Albanese’s center-left Labor Party government is seeking a referendum, needed to change the constitution, on recognizing Indigenous people in the constitution and mandating consultation with them on decisions that affect their lives.
Details on the so-called Indigenous voice to parliament will follow the national referendum on the question, which the government wants to hold in the parliament’s current term.
“I’m here in your country, whatever you need from me you just let me know,” O’Neal told Albanese during a news conference in Sydney, before leaving without taking questions.
Indigenous Affairs Minister Linda Burney told the news conference that O’Neal had requested to be involved and described the mission for change as “a noble task.”
Albanese said O’Neal, a four-time NBA champion, had a track record in the United States of working for social justice and “lifting people up who are marginalized.”
“We want to build the broadest possible support and we want to engage with people who can connect with young people in particular but with all sections of society,” Albanese said.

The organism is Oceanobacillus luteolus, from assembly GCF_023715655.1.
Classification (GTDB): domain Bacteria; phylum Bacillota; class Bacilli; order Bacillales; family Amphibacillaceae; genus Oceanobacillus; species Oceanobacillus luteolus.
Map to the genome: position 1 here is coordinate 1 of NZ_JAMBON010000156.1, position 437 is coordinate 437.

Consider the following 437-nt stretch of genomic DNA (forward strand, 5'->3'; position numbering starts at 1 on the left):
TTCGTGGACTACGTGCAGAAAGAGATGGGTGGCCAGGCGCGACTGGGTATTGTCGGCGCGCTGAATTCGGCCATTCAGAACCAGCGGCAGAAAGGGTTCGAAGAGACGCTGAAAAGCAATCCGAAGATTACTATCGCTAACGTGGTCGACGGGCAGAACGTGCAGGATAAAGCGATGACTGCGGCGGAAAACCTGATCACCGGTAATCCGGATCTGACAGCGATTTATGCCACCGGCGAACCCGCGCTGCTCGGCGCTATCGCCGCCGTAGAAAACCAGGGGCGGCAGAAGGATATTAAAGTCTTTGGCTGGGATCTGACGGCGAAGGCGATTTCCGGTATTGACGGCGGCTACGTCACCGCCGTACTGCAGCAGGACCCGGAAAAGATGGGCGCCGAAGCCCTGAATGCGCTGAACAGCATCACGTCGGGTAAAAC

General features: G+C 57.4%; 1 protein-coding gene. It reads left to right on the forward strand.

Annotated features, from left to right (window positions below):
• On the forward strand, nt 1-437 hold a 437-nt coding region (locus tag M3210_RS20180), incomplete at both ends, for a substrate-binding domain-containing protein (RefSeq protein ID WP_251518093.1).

“Shaq has that record of … bringing people together of different backgrounds which is consistent with our approach.”
O’Neal had agreed to do some videos on the issue, the prime minister said.
Labor committed to proposing a referendum while campaigning for the general election in May, when it ended almost a decade of rule by conservative Liberal-National coalition governments.
Australia’s Indigenous people have toiled for generations to win recognition for injustices since European colonization in the 1700s. The constitution, which came into effect in 1901, does not refer to the country’s Indigenous people.
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